Although the Board was not specific, we can only assume that it must have decided that the procedures under K.S.A. 44-510 were more specific and, therefore, those procedures took precedence over the remedy provided by 44-534a.
This is a question of statutory interpretation over which we have unlimited review. Foulk v. Colonial Terrace, 20 Kan. App. 2d 277, Syl. ¶ 1, 887 P.2d 140 (1994), rev. denied 257 Kan. 1091 (1995). We also recognize that an agency ruling within its area of expertise is entitled to some deference. Boatright v. Kansas Racing Comm'n, 251 Kan. 240, 246, 834 P.2d 368 (1992). "However, if the reviewing court finds that the administrative body's interpretation of a question of law is erroneous as a matter of law, the court should take corrective steps." Hixon v. Lario Enterprises, Inc., 257 Kan. 377, 379, 892 P.2d 507 (1995). We conclude that the Board's interpretation of the law was erroneous as a matter of law, and we reverse its decision.
We hold that 44-534a(b) provides a vehicle under which an employer and its insurance carrier may seek reimbursement from the Fund for medical expenses paid on behalf of claimant which have been held to have been unreasonable or unnecessary at the full hearing on the claim.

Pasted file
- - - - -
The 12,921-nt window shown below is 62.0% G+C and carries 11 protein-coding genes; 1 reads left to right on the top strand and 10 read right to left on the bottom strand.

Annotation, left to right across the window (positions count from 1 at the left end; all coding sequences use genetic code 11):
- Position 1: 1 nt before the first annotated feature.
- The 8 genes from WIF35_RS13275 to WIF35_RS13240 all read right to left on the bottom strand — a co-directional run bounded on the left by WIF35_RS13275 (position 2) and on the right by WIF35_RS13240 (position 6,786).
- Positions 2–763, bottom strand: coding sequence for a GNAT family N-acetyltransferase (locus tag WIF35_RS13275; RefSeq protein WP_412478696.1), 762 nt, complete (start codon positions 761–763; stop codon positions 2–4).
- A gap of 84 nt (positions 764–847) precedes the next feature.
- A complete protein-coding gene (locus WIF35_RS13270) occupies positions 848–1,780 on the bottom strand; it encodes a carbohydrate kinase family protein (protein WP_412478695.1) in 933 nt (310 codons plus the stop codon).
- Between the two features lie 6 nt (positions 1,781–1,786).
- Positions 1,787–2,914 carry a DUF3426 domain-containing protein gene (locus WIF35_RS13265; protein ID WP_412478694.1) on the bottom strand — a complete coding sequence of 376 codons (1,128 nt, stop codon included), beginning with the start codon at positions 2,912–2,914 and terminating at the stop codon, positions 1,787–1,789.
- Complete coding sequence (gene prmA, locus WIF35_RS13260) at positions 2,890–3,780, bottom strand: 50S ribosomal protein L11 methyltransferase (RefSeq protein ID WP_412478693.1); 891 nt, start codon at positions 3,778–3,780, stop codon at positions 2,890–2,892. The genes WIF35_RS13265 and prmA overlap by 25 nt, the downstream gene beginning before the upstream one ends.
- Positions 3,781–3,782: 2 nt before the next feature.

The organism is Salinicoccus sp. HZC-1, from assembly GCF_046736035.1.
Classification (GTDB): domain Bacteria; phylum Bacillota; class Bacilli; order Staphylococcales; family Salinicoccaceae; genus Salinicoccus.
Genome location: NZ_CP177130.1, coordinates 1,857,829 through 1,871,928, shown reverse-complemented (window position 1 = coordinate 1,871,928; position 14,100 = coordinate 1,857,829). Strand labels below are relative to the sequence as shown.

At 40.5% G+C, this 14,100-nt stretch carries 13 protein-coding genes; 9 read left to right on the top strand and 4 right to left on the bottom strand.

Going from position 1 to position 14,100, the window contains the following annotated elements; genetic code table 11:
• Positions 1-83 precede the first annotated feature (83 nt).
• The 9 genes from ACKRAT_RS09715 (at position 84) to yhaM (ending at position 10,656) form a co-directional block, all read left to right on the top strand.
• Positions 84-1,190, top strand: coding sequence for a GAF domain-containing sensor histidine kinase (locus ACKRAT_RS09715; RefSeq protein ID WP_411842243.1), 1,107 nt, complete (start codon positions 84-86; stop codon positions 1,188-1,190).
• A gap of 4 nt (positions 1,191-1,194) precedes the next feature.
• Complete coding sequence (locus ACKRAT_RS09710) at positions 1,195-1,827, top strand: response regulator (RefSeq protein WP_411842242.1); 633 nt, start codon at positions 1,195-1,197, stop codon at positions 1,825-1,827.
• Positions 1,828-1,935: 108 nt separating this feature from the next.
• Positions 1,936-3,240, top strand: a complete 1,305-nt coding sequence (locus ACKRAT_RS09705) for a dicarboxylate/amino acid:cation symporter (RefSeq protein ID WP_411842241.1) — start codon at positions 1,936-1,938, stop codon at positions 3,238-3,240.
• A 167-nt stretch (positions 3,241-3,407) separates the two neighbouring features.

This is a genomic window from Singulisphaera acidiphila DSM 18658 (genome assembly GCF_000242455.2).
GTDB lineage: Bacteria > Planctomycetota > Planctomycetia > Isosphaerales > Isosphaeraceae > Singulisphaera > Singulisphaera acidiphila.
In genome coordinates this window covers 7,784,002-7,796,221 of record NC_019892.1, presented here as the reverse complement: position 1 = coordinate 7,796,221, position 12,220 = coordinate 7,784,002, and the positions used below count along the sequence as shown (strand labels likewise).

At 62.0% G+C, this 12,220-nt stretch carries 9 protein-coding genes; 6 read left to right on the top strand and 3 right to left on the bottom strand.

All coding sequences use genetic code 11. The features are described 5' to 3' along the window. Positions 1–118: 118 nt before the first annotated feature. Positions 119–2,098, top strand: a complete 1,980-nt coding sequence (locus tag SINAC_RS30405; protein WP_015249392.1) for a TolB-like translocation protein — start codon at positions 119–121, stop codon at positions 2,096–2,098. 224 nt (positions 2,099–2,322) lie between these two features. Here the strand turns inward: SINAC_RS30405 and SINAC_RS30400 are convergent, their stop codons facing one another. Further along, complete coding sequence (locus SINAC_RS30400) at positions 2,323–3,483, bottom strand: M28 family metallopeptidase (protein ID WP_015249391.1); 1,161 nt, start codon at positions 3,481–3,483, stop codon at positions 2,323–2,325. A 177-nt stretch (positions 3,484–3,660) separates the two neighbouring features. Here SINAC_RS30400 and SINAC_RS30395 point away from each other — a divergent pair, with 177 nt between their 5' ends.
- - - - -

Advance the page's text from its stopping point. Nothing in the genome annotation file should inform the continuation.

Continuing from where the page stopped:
Our decision is that the remedy provided by 44-534a is one to which appellants were entitled. We are not deciding whether the remedy provided by 44-534a is or could be supplanted by 44-510 because that issue is not before us.
The Board concluded that in this case appellants should have pursued "utilization review" in accordance with K.S.A. 44-510.
The following sections of 44-510 deal with peer and utilization review and would appear to be relevant to the matter under discussion.
K.S.A. 44-510(a) states in part:
"(6) The director shall have jurisdiction to hear and determine all disputes as to such charges [for
medical treatment] and interest due thereon and shall prescribe procedural rules to be followed by the
parties to such disputes.
"(7) If the director finds, after utilization review and peer review, that a provider or facility has made excessive charges or provided or ordered unjustified treatment, services, hospitalization or visits, the provider or facility shall not receive payment pursuant to this section from an insurance carrier, employer or employee for the excessive fees or unjustified treatment, services, hospitalization or visits and such provider or facility shall repay any fees or charges collected therefor.
"(8) Not later than December 31, 1993, the director shall develop and implement, or contract with a qualified entity to develop and implement, utilization review and peer review procedures relating to the services rendered by providers and facilities, which services are paid for in whole or in part pursuant to the workers compensation act. The director may contract with one or more private foundations or organizations to provide utilization review, as appropriate, of entities providing health care services or vocational rehabilitation services, or both, pursuant to the workers compensation act."